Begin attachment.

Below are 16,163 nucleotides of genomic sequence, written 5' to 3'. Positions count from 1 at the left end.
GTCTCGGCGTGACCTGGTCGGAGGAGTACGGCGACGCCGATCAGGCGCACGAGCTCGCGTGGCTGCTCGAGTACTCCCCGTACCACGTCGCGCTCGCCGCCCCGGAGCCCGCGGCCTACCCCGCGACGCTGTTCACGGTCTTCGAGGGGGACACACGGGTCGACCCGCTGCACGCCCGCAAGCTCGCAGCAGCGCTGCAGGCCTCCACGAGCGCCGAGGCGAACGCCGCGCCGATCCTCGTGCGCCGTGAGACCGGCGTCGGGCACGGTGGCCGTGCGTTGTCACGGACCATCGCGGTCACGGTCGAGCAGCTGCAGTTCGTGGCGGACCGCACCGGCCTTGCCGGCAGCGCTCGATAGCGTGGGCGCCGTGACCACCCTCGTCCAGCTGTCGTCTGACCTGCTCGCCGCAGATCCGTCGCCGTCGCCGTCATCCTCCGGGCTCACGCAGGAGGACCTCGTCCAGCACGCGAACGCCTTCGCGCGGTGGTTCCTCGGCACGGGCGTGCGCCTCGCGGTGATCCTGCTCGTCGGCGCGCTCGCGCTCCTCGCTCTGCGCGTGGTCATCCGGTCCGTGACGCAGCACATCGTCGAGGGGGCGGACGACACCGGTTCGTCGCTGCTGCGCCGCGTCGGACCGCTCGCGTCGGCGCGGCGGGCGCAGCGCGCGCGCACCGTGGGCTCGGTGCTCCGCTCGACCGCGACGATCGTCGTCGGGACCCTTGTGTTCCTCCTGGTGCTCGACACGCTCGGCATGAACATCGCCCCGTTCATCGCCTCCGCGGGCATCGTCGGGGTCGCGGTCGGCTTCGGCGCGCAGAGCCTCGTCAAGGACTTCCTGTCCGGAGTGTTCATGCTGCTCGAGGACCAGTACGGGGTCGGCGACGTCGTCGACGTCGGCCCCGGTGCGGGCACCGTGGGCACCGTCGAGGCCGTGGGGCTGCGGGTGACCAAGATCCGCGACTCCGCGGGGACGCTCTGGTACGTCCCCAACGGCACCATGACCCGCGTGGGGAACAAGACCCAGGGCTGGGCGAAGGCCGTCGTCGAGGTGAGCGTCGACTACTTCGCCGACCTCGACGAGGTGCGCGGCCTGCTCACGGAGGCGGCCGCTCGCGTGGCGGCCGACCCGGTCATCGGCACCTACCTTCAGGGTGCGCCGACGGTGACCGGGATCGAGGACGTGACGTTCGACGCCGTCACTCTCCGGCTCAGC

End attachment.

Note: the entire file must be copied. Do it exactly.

Below are 16,163 nucleotides of genomic sequence, written 5' to 3'. Positions count from 1 at the left end.
GTCTCGGCGTGACCTGGTCGGAGGAGTACGGCGACGCCGATCAGGCGCACGAGCTCGCGTGGCTGCTCGAGTACTCCCCGTACCACGTCGCGCTCGCCGCCCCGGAGCCCGCGGCCTACCCCGCGACGCTGTTCACGGTCTTCGAGGGGGACACACGGGTCGACCCGCTGCACGCCCGCAAGCTCGCAGCAGCGCTGCAGGCCTCCACGAGCGCCGAGGCGAACGCCGCGCCGATCCTCGTGCGCCGTGAGACCGGCGTCGGGCACGGTGGCCGTGCGTTGTCACGGACCATCGCGGTCACGGTCGAGCAGCTGCAGTTCGTGGCGGACCGCACCGGCCTTGCCGGCAGCGCTCGATAGCGTGGGCGCCGTGACCACCCTCGTCCAGCTGTCGTCTGACCTGCTCGCCGCAGATCCGTCGCCGTCGCCGTCATCCTCCGGGCTCACGCAGGAGGACCTCGTCCAGCACGCGAACGCCTTCGCGCGGTGGTTCCTCGGCACGGGCGTGCGCCTCGCGGTGATCCTGCTCGTCGGCGCGCTCGCGCTCCTCGCTCTGCGCGTGGTCATCCGGTCCGTGACGCAGCACATCGTCGAGGGGGCGGACGACACCGGTTCGTCGCTGCTGCGCCGCGTCGGACCGCTCGCGTCGGCGCGGCGGGCGCAGCGCGCGCGCACCGTGGGCTCGGTGCTCCGCTCGACCGCGACGATCGTCGTCGGGACCCTTGTGTTCCTCCTGGTGCTCGACACGCTCGGCATGAACATCGCCCCGTTCATCGCCTCCGCGGGCATCGTCGGGGTCGCGGTCGGCTTCGGCGCGCAGAGCCTCGTCAAGGACTTCCTGTCCGGAGTGTTCATGCTGCTCGAGGACCAGTACGGGGTCGGCGACGTCGTCGACGTCGGCCCCGGTGCGGGCACCGTGGGCACCGTCGAGGCCGTGGGGCTGCGGGTGACCAAGATCCGCGACTCCGCGGGGACGCTCTGGTACGTCCCCAACGGCACCATGACCCGCGTGGGGAACAAGACCCAGGGCTGGGCGAAGGCCGTCGTCGAGGTGAGCGTCGACTACTTCGCCGACCTCGACGAGGTGCGCGGCCTGCTCACGGAGGCGGCCGCTCGCGTGGCGGCCGACCCGGTCATCGGCACCTACCTTCAGGGTGCGCCGACGGTGACCGGGATCGAGGACGTGACGTTCGACGCCGTCACTCTCCGGCTCAGC